The Tanguts

The Tanguts (Xia) were a people of Tibetan origin, whose home originally was in the highlands of western Sichuan. By the middle of the ninth century, like the Uighurs, they were important enough to earn the gratitude of the Tang Dynasty for helping suppress the An Lu-shan rebellion. In 1006 they were able to take advantage of the political rivalry between the Qidan (Liao) ruling in the north and the Song dynasty to gain de facto independence, and in 1020 they moved their capital across the Yellow River to Xingzhou. This put them in a position to assert their control over the Hexi Corridor, the key section of the Silk Road leading west from central China. The Tangut ruler proclaimed his equality with the Song emperor and presided over a major project to translate Buddhist scriptures and have them published in the Tangut language. By the 1040s, the Song were sending the Tanguts a huge annual tribute of silk, silver and tea.

Tangut control extended to Dunhuang in the 1070s. There one can see donor images of the Tangut ruler and his consort, in which he is dressed in elegant silk embroidered with a dragon design. Evidence of Tangut promotion of Tibetan esoteric Buddhism can be seen in the paintings of the Yulin caves near Dunhuang.

Perhaps the most striking material about the culture of the Tanguts has been excavated at their important city of Kara Khoto. Now buried in the sands of a largely uninhabited region of the Gobi, the city flourished from the time the Tanguts took control of it in 1035. It was re-discovered in 1908 by a Russian expedition led by Captain Pyotr Kozlov. Kozlov found a treasure trove of Buddhist sculpture, scriptures and painted silk banners in the base of a large stupa, all of which is now in the collection of the Hermitage Museum (some of it displayed on the Hermitage website). Additional evidence attests to Kara Khoto's important trade connections with the West, in which it appears Muslim merchants played a key role. The ruins of a mosque still stand outside the walls of the abandoned city.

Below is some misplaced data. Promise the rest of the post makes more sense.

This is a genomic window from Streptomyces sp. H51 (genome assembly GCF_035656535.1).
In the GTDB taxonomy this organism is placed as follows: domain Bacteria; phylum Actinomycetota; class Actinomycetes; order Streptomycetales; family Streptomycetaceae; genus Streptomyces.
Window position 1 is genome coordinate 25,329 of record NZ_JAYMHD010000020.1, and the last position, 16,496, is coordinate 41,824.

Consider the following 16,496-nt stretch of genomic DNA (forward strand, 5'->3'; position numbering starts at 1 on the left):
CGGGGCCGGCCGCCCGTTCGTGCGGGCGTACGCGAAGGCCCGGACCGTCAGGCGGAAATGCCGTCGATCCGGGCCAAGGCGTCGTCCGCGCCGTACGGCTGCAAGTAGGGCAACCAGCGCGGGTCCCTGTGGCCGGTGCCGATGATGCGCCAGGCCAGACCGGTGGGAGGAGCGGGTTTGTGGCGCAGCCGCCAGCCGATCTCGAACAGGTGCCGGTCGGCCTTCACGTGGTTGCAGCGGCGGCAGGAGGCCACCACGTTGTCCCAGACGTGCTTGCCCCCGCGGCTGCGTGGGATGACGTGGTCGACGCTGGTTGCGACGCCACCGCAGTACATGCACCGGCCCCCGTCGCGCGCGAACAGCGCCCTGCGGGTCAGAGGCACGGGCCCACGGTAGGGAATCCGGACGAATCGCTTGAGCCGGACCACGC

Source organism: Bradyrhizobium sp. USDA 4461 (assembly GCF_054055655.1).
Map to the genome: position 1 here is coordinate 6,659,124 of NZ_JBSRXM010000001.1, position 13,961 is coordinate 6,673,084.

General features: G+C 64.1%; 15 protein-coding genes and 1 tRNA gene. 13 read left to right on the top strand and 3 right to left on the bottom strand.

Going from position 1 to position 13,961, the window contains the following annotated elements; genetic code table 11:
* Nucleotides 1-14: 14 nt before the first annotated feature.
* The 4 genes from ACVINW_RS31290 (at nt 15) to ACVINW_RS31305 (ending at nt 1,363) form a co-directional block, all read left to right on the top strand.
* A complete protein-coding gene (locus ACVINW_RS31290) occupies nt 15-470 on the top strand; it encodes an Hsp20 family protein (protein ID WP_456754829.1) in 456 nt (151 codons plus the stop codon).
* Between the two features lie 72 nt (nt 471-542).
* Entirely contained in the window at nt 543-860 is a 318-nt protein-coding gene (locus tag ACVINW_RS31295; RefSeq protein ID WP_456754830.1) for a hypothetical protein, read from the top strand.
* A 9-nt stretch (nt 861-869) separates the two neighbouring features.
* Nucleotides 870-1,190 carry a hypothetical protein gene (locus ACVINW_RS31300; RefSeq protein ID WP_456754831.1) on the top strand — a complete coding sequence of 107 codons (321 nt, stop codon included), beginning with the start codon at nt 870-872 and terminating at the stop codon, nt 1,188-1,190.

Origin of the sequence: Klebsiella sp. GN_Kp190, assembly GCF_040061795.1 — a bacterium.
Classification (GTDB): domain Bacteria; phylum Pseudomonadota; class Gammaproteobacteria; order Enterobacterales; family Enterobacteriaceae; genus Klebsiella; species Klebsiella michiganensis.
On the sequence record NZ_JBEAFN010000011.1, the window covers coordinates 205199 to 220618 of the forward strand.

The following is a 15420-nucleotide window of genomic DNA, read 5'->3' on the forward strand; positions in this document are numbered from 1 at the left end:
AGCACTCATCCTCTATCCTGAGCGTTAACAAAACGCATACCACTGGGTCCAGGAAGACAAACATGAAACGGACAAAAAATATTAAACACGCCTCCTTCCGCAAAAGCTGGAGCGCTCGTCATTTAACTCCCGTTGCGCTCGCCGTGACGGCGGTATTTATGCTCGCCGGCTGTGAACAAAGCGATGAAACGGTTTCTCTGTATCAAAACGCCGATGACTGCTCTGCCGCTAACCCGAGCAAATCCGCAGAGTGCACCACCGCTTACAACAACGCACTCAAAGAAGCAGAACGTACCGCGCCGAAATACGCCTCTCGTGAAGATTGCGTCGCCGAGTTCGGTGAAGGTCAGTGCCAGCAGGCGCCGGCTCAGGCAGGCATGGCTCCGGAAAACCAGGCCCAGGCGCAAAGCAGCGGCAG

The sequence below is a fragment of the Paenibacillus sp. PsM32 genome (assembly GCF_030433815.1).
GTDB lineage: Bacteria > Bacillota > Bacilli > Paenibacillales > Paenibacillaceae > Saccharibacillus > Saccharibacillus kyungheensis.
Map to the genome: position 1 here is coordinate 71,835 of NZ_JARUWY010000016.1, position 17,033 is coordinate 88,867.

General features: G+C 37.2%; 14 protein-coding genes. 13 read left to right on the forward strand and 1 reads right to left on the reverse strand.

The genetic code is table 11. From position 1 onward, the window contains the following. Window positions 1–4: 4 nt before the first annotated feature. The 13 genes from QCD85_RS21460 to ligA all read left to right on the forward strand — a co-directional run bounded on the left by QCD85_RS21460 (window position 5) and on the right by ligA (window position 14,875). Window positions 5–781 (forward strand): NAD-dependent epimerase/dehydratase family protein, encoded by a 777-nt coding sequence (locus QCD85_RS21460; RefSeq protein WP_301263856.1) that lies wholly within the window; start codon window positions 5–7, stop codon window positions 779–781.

The Tanguts made the mistake of resisting the Mongols when they began to extend their control over the Hexi Corridor in the first decade of the thirteenth century. Right at the end of his life in 1226-1227, Chingis Khan's armies destroyed the Tangut state. Kara Khoto struggled on, important enough for Marco Polo to mention it. "The inhabitants are idolaters [i.e., Buddhists]," he wrote. "They have camels and cattle in plenty. The country breeds lanner and saker falcons and very good ones. The people live by agriculture and stock-rearing; they are not traders" [Latham trans.]. As its river dried up, Kara Khoto was finally abandoned in the late fourteenth century.

--Daniel C. Waugh


Y. I. Kychanov, "The Tangut Hsi Hsia kingdom (982-1227)," Ch. 9 (pp. 206-214) in History of civilizations of Central Asia, Vol. IV. The age of achievement: A.D. 750 to the end of the fifteenth century. Part One. The historical, social and economic setting, M.S. Asimov and C. E. Bosworth, eds. (Paris: UNESCO, 1998).

Ruth W. Dunnell, The Great State of White and High: Buddhism and State Formation in Eleventh-Century Xia (Honolulu: Univ. of Hawai'i Pr., 1996).

Mikhail Piotrovsky, ed., Lost Empire of the Silk Road: Buddhist Art from Khara Khoto (X-XIIIth century) (Milan: Electa and Thyssen-Bornemisza Foundation, 1993).